Fertility Research Round Up April 2018

So what have we learnt about how to improve our chances of pregnancy over the last few months? I have scoured the results published in the journals to find out what is new and useful for people trying to conceive.

  • During procedures such as IVF, ICSI and frozen embryo transfer, the vagina is not exposed to seminal plasma (a component of the semen produced by men) as it would be during sexual intercourse. It has been suggested that seminal plasma might trigger a natural inflammatory reaction which causes the woman to become tolerant to male antigens (molecules that cause an immune response) during conception, and that this reaction may increase the likelihood of successful implantation and ultimately live birth. The results of several studies were assessed by Ata et al 2018 and they found that the use of seminal plasma during assisted reproductive techniques may result in a slight increase in the number of clinical pregnancies. The application of seminal plasma did not appear to affect the rates of multiple pregnancies or ectopic pregnancy. Most of the studies  reviewed were considered poor in their design so that it is hard to come to any conclusion at this stage as to whether giving women seminal plasma increases the chances of a successful pregnancy.


  • A study by Ilic in the journal Biochem Biophys Res Comm found that ascorbic acid (Vitamin C) may prevent the damage of sperm cell DNA. It is thought that sperm DNA fragmentation is a cause of male infertility and that taking ascorbic acid protects the DNA by acting as an antioxidant.


  • It is not surprising that women who have undergone IVF to become pregnant feel positively towards changes in their bodies during pregnancy. A study published in the journal Perspectives in Psychiatric Care (Aksov et al) showed that women conceiving using IVF scored higher on a body image scale during pregnancy compared with those who conceived spontaneously. Those who had received IVF  had more positive views on growth in the abdominal area, gaining weight, and changes in skin compared to the spontaneous group. They also were less likely to think that changes during pregnancy had a negative effect on their sex life.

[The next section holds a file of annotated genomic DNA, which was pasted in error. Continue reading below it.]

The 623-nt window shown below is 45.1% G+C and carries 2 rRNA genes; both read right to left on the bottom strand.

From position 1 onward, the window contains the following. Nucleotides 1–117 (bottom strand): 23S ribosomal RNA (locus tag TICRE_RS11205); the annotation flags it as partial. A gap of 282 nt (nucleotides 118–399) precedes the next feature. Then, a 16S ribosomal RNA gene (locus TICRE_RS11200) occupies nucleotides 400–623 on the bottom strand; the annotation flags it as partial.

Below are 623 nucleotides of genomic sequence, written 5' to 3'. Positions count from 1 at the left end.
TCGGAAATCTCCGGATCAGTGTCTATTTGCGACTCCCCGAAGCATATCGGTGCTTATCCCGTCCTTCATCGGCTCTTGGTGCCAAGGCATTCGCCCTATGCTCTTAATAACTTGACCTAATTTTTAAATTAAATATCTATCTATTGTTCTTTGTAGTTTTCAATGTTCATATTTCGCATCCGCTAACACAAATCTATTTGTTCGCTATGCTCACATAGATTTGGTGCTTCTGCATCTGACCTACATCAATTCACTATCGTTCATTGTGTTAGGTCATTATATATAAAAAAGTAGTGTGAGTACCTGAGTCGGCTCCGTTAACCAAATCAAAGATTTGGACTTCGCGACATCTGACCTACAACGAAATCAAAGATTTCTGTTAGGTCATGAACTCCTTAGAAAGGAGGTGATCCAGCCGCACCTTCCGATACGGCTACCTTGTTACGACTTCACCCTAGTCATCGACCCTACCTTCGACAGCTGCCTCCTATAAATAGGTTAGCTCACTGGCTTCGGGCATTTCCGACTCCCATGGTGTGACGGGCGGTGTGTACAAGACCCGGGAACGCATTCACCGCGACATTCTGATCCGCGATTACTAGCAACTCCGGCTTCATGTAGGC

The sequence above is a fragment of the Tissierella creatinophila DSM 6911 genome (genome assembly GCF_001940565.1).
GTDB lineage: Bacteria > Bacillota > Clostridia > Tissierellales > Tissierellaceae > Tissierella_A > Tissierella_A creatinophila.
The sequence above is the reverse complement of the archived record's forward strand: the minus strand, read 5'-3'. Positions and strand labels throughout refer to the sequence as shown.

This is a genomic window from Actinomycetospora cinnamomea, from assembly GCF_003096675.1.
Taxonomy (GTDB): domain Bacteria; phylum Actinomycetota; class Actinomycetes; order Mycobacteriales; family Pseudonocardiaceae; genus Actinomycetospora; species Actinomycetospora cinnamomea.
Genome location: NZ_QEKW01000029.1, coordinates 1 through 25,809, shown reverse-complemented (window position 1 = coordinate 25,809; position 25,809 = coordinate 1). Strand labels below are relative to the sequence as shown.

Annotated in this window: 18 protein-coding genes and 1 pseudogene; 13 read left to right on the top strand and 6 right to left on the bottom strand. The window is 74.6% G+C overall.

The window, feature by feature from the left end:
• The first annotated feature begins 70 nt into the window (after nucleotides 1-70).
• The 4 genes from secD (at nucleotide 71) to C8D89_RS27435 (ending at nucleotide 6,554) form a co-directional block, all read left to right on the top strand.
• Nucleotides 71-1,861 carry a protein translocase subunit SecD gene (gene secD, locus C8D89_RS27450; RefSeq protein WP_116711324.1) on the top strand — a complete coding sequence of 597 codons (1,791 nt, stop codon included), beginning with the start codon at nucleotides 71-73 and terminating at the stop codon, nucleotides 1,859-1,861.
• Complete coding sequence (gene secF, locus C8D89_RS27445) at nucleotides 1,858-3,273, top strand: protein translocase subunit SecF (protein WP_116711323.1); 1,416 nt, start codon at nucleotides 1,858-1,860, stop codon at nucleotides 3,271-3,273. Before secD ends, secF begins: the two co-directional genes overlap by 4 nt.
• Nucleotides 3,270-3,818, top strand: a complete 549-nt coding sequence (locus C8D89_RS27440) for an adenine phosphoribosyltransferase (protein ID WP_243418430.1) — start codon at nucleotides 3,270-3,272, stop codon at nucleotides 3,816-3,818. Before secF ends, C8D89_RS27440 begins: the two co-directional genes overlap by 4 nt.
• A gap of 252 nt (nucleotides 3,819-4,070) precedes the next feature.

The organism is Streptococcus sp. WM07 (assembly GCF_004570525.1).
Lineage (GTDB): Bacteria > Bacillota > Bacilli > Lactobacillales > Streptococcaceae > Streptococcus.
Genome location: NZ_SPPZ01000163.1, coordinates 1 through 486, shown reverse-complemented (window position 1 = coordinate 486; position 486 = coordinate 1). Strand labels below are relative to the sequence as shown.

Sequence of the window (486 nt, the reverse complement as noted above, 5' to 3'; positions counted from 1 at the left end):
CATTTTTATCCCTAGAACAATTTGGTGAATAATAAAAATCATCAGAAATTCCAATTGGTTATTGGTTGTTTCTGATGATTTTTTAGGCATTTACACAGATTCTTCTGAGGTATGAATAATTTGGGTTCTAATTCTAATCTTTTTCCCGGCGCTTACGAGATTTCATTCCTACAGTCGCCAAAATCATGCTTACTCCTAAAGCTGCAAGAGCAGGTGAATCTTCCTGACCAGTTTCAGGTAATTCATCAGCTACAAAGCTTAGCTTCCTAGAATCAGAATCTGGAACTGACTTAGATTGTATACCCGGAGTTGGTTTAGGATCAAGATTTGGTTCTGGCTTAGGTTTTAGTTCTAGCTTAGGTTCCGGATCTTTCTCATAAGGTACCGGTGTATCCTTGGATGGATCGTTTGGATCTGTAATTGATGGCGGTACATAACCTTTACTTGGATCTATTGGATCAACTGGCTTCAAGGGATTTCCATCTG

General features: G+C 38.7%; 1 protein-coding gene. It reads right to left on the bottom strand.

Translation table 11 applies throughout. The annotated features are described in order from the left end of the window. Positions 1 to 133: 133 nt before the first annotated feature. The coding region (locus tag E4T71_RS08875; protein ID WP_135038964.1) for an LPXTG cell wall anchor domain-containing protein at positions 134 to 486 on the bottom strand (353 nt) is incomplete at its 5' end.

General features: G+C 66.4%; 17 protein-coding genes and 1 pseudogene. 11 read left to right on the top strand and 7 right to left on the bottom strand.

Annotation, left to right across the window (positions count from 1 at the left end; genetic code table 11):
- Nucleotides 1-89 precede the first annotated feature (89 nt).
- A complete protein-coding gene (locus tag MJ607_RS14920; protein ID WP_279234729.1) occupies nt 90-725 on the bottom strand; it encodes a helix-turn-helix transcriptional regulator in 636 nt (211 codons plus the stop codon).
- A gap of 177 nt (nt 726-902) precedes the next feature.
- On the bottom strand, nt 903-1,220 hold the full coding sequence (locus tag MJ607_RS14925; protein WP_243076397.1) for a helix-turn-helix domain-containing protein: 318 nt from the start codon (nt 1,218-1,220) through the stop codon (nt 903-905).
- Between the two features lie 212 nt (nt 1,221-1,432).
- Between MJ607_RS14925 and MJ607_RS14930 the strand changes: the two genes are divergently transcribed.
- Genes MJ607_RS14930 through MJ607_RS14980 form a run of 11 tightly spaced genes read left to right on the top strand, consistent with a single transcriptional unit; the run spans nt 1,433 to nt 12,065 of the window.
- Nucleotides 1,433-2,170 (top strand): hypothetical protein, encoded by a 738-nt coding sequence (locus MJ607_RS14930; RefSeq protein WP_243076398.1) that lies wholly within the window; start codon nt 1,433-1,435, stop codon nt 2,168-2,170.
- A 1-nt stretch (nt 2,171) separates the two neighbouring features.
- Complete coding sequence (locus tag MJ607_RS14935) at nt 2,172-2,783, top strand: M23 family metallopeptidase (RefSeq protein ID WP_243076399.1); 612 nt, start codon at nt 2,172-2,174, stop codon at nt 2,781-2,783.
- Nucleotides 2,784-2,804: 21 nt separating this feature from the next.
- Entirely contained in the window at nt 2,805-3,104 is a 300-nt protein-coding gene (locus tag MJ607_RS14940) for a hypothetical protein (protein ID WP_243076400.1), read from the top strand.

• Bourden et al. (PLoS One 2018) looked at whether deferring embryo transfer improved pregnancy rates in women with endometriosis undergoing assisted reproduction technology (AR) compared with using fresh embryo transfer. They found that using deferred frozen-thawed embryo transfer resulted in significantly increased rates of clinical pregnancy (43% vs 26.6%) in women with endometriosis. The ongoing pregnancy rate was also greater in the deferred embryo transfer group. It is thought that using the deferred embryo transfer technique improves the receptivity of the endometrium in women with endometriosis.


  • We know that smoking in women has a negative effect on conception because of impaired egg development, embryo transport and blood flow to the uterus. But does passive smoking affect a women’s ability to conceive? A study by Li was recently published in Human Reproduction which looked at the effects of a husband’s smoking on women with PCOS who were trying to conceive. They found that women with PCOS who were exposed to cigarette smoke had altered sex hormones (increased testosterone and free androgen index plus decreased sex hormone binding globulin), an increased likelihood of metabolic syndrome, and significantly lower rates of conception compared with women who were not exposed to cigarette smoke.

Add Comment

Your email address will not be published. Required fields are marked *

Style switcher RESET
Color scheme